Six members of Hobart and William Smith faculty, experts and active members of their respective fields, have received promotions. Jeffrey Anderson, of the anthropology department, has been made a full professor, and Michelle Iklé, of the dance department, Matthew Kadane, of the history department, Feisal Khan, of the economics department, Kristen Welsh, of the Russian Area Studies program, and Vikash Yadav, a member of the political science department, have been named Associate Professors by the Board of Trustees and President Mark D. Gearan.
Jeffrey Anderson received his B.A. in sociology and anthropology from Knox College in 1980. He received his M.A. in social sciences in 1981 from the University of Chicago, where he also earned his Ph.D. in anthropology in 1994. Prior to coming to the Colleges in 2008, Anderson served as associate professor of anthropology at Colby College. He has been a visiting assistant professor at Gustavus Adolphus College, assistant professor of ethnic studies at Mankato State University and a lecturer at numerous universities.
Anderson has published two books, “The Four Hills of Life: Northern Arapaho Knowledge and Life Movement,” in 2001 and “One Hundred Years of Old Man Sage: An Arapaho Life Story,” in 2003. His manuscript, “Arapaho Women’s Quillwork Art: Life, Creativity, and Ritual,” is in press for the University of Oklahoma Press. He is also the author of more than a dozen articles and short works, which have been published in journals such as the European Review of Native American Studies and Encyclopedia of World Cultures, and presented his work on more than 40 occasions.
Anderson’s work has also extended to serving as an Arapaho language and culture instructor at Arapaho summer camps. He has also lent his skill to three Arapaho language textbooks and one children’s book.
On campus, Anderson teaches courses such as “North American Indians,” “Native American Religions,” and “Human Rights of Indigenous Peoples.” In the summer of 2009, he served as co-director of the HWS summer study abroad program to Siberia that was funded by a Fulbright-Hays Group Projects Abroad Grant.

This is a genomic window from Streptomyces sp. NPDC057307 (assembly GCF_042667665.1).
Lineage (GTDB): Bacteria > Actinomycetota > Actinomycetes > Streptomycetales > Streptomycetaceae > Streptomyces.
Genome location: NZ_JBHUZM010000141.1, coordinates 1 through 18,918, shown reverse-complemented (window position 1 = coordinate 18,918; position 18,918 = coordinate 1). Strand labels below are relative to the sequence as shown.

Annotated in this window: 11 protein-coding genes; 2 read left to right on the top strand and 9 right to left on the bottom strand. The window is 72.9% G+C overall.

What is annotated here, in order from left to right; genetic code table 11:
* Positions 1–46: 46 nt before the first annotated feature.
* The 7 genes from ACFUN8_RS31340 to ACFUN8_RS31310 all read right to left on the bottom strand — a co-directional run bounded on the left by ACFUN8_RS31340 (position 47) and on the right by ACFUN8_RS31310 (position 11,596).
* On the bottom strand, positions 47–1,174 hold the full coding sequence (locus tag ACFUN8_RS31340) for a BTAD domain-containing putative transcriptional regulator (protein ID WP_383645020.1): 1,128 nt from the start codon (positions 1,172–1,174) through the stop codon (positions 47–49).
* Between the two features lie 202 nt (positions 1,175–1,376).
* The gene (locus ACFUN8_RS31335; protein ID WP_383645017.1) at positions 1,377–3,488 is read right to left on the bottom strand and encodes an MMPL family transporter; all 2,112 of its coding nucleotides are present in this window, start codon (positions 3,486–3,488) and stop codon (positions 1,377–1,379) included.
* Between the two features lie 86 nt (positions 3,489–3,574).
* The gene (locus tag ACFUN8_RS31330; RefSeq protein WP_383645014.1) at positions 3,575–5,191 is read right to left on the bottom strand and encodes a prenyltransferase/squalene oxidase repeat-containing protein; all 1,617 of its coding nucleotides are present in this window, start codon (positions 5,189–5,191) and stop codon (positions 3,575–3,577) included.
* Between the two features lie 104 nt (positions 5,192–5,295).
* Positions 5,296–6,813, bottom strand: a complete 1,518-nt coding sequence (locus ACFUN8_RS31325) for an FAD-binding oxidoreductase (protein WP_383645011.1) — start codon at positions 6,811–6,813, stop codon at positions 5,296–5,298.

Michelle Iklé received her B.A. in preparation for dance teaching and performance from SUNY Buffalo in 1991, and her MFA from SUNY Brockport in 1996, where she studied dance science and somatics with a secondary emphasis on dance performance. In 2000, Iklé became a certified instructor and teacher trainer at the Eastwest Somatics Institute for Movement Education and Therapy.
Iklé’s areas of expertise include movement science, dance composition, dance performance and technique, as well as anatomy and kinesiology for dancers and athletes. While at HWS she has taught courses ranging from beginner through advanced courses in ballet, jazz and modern dance to senior seminars and independent studies. Other courses have included Body and Self, Movement for Athletes, Somatics and Mind, Body, Performance.
Iklé has performed in a number of dance companies including Present Tense Dance Company, Finger Lakes Dance!, Shelter Repertory Dance Theater, the Danscore Ensemble at SUNY Brockport, Greater Buffalo Opera and Rochester Contemporary Dance Collective. She has also performed at numerous other venues. Iklé has choreographed more than 20 pieces at the Colleges, and has been commissioned to create works such as “Pluck from the Memory of a Rooted Sorrow,” “Crossing Ground,” and “wrought.”
While at the Colleges, Iklé has received two Faculty Research Grants as well as a grant from the Center for Teaching and Learning. Iklé has presented at conferences throughout the U.S. On campus, Iklé has served as adviser to Koshare and the Wellness Theme House, and has served on the Theatre advisory board. Iklé has worked closely with the Geneva community at the local schools, as well as in numerous concerts.
Matthew Kadane received his B.A. in Philosophy from Southern Methodist University in 1992. In 1997, he earned his M.A. in Historical Studies from the Graduate Faculty of the New School for Social Research. Kadane received both his A.M and Ph.D. in History from Brown University in 1999 and 2005, respectively. He has served as assistant professor of history at Hobart and William Smith since 2005. Prior to joining the Colleges, Kadane was a Lecturer at Harvard University.
Kadane has published a number of book chapters and articles in journals such as The American Historical Review and Republics of Letters. His first book, The Watchful Clothier: The Life of an Eighteenth-Century Protestant Capitalist, will appear in 2012 on Yale University Press. On campus, Kadane has taught courses such as “Tudor-Stuart Britain,” “Early Modern Europe,” “The Enlightenment,” “Britain in the Age of Industry and Empire,” and “Radical Religion.”
Kadane was awarded Derek Bok Distinction in Teaching Awards at Harvard University in 2001 and 2002 and the John Lax Fellowship at Brown University in 2004. Since 2006 he has also been a Regional Visiting Fellow at the Institute for European Studies at Cornell University.